Some of the nation’s top scholars on Romantic literature convened at Fordham on May 14 to question if the literature of the Regency period is substantial enough to merit classification as a literary era all its own.
The symposium, “Was There a Literary Regency?” was sponsored by the Fordham University New York City Romanticism Group in association with the Keats-Shelley Association of America.
Nineteen scholars from across the country were featured as presenters and moderators on the event’s four panels, each of which was followed by a lively conversation with the audience.
The British Regency refers to the period from 1811 to 1820 when the Prince of Wales ruled the country by proxy as “Prince Regent” after his father, King George III, was deemed too ill to rule.
Sarah Zimmerman, Ph.D., associate professor of English at Fordham, said the era is remembered not only for the instability created by an interim ruler—and the financial excess he practiced—but also as a time of tremendous patronage for the arts.
“England and France were at war, there was an economic depression, and it was a time of protest for political reform. At the same time, the Prince Regent completely remade the West End and Regency London with architect John Nash and supported artists in various fields. It was a period of decadence for the upper classes and of poverty for many others,” Zimmerman said.
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The symposium’s opening roundtable, “1816 as a Literary Year,” featured three of the field’s most well respected scholars, Stephen Behrendt, Ph.D., of the University of Nebraska, Jerrold Hogle, Ph.D., of the University of Arizona, and Sonia Hofkosh, Ph.D., of Tufts University.
Hogle described the literature of 1816 as “Janus-faced,” suggesting that the writers of this period showed a lack of consistency in their attitude toward the changing times. They looked anxiously back to the past, at what was perhaps a simpler time, but also expressed excitement about a future full of enticing new possibilities.
Behrendt discussed publications and important events produced in 1816, asserting that while popular media would have us believe that books like Jane Austen’s Emma typify all the literature of 1816, the writers of the period in fact produced a much more varied body of work.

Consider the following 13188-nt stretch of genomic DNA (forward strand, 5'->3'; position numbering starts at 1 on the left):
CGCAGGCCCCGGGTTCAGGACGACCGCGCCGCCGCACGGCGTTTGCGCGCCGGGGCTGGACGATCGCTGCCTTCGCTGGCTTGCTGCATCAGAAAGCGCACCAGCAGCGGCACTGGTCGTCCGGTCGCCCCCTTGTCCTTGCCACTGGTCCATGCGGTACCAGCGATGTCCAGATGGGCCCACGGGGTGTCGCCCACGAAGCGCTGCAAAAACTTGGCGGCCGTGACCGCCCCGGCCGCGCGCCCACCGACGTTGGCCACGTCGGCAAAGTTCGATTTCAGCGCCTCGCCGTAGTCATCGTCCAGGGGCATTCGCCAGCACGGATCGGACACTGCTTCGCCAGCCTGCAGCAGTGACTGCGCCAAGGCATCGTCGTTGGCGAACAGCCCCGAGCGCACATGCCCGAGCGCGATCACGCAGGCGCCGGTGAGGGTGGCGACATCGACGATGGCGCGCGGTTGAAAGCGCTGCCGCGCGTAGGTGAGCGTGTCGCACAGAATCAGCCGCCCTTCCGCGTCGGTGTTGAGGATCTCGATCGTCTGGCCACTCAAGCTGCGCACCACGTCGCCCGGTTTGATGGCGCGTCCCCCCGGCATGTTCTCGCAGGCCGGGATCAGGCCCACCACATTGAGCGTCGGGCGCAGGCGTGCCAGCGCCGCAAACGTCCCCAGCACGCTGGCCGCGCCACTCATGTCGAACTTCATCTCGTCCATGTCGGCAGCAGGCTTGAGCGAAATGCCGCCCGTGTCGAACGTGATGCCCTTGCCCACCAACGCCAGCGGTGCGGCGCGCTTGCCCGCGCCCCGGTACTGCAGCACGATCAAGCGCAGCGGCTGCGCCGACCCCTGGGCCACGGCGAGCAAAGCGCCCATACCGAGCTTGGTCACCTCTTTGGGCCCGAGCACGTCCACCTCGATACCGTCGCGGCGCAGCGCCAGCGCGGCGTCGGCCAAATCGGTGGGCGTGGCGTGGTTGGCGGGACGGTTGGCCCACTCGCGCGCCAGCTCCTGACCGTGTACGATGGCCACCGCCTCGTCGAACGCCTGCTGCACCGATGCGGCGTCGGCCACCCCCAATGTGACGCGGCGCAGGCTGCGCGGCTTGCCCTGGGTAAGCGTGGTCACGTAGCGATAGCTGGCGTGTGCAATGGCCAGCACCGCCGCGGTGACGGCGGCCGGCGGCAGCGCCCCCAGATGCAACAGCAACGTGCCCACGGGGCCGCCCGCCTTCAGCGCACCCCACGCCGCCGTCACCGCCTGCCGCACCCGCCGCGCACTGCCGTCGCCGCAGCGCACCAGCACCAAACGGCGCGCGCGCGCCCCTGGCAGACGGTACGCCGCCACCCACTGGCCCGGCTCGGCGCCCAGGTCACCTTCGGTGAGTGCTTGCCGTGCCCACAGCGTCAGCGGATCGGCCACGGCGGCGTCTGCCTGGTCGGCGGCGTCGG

“Dozens of tales [from 1816]had been largely forgotten until recent recovery projects began to sift this dust pile for any tarnished silver hidden there,” Behrendt said. “Running through all of these materials is a sort of post-Napoleonic Wars ‘craziness’ that finds its counterpart in the widespread civil unrest among [a disgruntled populace].”
Behrendt said the era also featured a partisan mainstream press, a new stream of conservative Evangelical writing, and a not-so-subtle expression of Britons’ displeasure with the lavishly excessive Prince Regent.
“There begins to be visible in literature and the arts—and indeed throughout the culture—an exuberance that borders on the anarchic and the violent, and that delights in taking the ‘great ones’ down a peg or two,” Behrendt said.
Though the conversation about whether there was a literary Regency will continue, Zimmerman said she felt this was a particularly relevant time to be examining the question.
“People have suggested that we are in a period when there is an even greater divide between the wealthiest portion of society and the disenfranchised than there was during the Regency,” Zimmerman said.
“The British Regency had a tremendous focus on the arts, despite the economic troubles and social unrest of the time. In today’s society, where the case for the arts is increasingly harder to make, we hope that Fordham’s location in Lincoln Center and this group of people who are interested in the period’s work will help to generate a renewed interest in and excitement for the humanities.”
– Jennifer Spencer